A cyclist has been found guilty of bodily harm by ‘wanton and furious driving’ and sentenced to 18 months in a young offender’s institution.
Charlie Alliston, then 18, was riding a so-called ‘fixie’ or ‘fixed-wheel’ bike, a type of track bicycle with no front brake, when he knocked over and killed a 44-year-old woman in East London. Fixie bikes are illegal for use on UK public roads.
He was cleared of manslaughter, but found guilty of the lesser charge, which has its origins in the laws pertaining to horses and carriages in the Victorian era.
Judge Wendy Thomas described Alliston as "an accident waiting to happen", while in a statement outside the court, Briggs’ widower, Matthew, called for a change in the law to allow for stricter sentences in such cases.
"To have to rely on either manslaughter at one end, or a Victorian law that doesn't even mention causing death at the other end, tells us there is a gap ", he said.
Paul Loughlin, a motoring law solicitor at the law firm, Stephensons, added: “Drivers of motor vehicles, whose behaviour behind the wheel leads to the death of a pedestrian – usually defined as ‘death by dangerous driving’ or ‘death by careless driving’ - can result in a fine, a custodial sentence of between a few months and 14 years and disqualification from operating a motor vehicle for a term or even for life.
“Death by dangerous driving and death by careless driving are not available to the courts when sentencing individuals who have caused the death of a pedestrian while using a bicycle.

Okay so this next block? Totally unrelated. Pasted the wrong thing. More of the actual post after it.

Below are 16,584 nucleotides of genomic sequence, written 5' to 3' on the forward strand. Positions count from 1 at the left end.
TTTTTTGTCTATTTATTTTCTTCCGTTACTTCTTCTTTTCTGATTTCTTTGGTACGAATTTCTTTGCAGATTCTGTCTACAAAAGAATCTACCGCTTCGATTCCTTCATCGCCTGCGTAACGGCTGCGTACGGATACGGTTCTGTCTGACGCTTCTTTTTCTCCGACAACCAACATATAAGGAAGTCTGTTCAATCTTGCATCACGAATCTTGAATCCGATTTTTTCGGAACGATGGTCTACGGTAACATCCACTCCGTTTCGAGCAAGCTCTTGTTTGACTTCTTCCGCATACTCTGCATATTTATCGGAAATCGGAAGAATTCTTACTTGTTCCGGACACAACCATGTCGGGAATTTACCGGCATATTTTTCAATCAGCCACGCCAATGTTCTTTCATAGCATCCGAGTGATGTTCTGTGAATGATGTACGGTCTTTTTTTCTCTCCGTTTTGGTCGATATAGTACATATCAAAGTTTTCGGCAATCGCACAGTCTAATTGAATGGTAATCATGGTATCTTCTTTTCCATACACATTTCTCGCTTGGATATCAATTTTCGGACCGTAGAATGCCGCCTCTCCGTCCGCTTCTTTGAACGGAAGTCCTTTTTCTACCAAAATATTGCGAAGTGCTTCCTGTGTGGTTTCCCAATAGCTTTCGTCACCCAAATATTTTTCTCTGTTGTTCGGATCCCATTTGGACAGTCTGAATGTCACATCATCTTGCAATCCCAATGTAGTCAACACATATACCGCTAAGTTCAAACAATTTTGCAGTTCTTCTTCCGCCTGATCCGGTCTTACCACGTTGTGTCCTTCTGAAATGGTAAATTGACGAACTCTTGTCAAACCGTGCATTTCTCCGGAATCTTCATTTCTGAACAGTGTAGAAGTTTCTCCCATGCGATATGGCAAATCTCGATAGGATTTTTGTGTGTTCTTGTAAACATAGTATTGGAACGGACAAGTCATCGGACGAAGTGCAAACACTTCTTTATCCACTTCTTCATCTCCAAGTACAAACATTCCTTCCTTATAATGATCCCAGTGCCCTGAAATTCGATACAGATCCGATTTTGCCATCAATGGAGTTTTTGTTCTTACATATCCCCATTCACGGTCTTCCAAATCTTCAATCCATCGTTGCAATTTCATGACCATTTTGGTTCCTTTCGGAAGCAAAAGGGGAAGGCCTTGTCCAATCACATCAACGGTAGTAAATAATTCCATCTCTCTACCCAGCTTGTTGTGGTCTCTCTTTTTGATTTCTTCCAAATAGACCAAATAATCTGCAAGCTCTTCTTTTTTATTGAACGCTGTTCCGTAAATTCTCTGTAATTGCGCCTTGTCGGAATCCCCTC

“In the UK, these offences can only apply to a ‘mechanical vehicle’ and not to modes of transport powered directly by their operator. This means the courts cannot hand down longer custodial sentences and cannot ‘disqualify’ a cyclist from using a bike on the roads for any period of time.
“To make a direct comparison with this case; if a motorist were to take a vehicle that was either not roadworthy or not permitted for use on UK roads – much as Mr Alliston did with his ‘fixed gear’ track bike – this would be considered an ‘aggravating factor’ and would warrant a tougher sentence.
“Under such circumstances, I would expect a court to only consider a ‘death by dangerous driving’ charge against that driver and a custodial sentence of up to 14 years.
The original charge was of ‘wanton and furious driving’, a law dating back to the Victorian era, relating to horse drawn carriages.
“An alternative charge of manslaughter was only added alongside that later, clearly to allow for a more punitive sentence to be imposed,” continued Loughlin.
“The difference between the two sentences available to the court is considerable.
“While the former can only result in a maximum of two years custodial sentence, manslaughter carries a much more severe sentence – anything up to life in prison.
“As such, judges and juries in such cases are often reluctant to be overly punitive leaving only a sentence which critics would say is insufficient for the seriousness of the offence.
“Problems in relation to sentencing have led some – including the victim’s widower - to suggest that the law’s definitions around charges like ‘death by dangerous driving’ – and to whom they apply - should be revised.
“Equally, some have suggested a similar, but separate charge should be created specifically for such situations.”